I've been working on the quantifiers for a conlang of mine and noticed that the concepts "other" and "more" are each related to the notion of additional quantities. So, we have these pairs of English sentences, which pairs appear to me to be synonymous.
"We needed three more loaves of bread."
"We needed three other loaves of bread."
"He shot three more bullets into the target."
"He shot three other bullets into the target."
"Nolan had three more sisters living in New Jersey."
"Nolan had three other sisters living in New Jersey."
The following post on the English Stack Exchange pointed out that "other," or at least "another," can connote difference in a way that "more" does not.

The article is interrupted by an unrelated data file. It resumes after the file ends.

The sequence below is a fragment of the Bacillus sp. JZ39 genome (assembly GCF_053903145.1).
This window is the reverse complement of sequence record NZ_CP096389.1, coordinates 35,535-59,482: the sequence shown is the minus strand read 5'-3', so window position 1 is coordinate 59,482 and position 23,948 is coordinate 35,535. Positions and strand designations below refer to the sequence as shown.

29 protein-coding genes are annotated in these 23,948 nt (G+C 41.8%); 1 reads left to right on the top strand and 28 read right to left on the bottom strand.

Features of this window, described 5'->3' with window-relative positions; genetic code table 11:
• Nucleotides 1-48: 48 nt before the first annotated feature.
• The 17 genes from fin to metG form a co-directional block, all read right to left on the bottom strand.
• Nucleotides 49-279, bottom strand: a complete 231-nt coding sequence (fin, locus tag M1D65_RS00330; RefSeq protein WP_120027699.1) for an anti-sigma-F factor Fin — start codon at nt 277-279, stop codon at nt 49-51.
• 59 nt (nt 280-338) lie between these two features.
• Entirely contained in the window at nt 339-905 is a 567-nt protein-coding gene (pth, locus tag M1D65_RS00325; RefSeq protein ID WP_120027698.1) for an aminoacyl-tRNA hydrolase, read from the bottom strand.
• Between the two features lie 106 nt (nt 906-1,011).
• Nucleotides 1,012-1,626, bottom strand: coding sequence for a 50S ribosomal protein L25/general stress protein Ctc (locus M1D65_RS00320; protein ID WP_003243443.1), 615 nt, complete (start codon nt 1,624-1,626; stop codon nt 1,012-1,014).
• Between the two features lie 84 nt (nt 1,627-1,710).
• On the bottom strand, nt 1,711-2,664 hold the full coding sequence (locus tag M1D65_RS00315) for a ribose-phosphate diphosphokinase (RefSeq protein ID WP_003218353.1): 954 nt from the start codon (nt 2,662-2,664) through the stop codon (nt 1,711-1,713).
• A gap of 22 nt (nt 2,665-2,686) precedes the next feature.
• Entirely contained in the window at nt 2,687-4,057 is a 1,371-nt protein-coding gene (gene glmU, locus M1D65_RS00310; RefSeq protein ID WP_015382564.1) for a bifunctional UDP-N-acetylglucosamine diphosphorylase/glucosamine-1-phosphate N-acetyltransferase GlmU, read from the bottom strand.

For example, consider this pair of sentences:
"The doctor prescribed more medication."
"The doctor prescribed other medication."
Obviously, these sentences are not synonymous. "More medication" can mean "more of the same medication," whereas "other medication" refers to different medication.
However, given that one morpheme can have more than one meaning, are there any natural languages with a morpheme that means both "more" and "other," or is this ambiguity intolerable?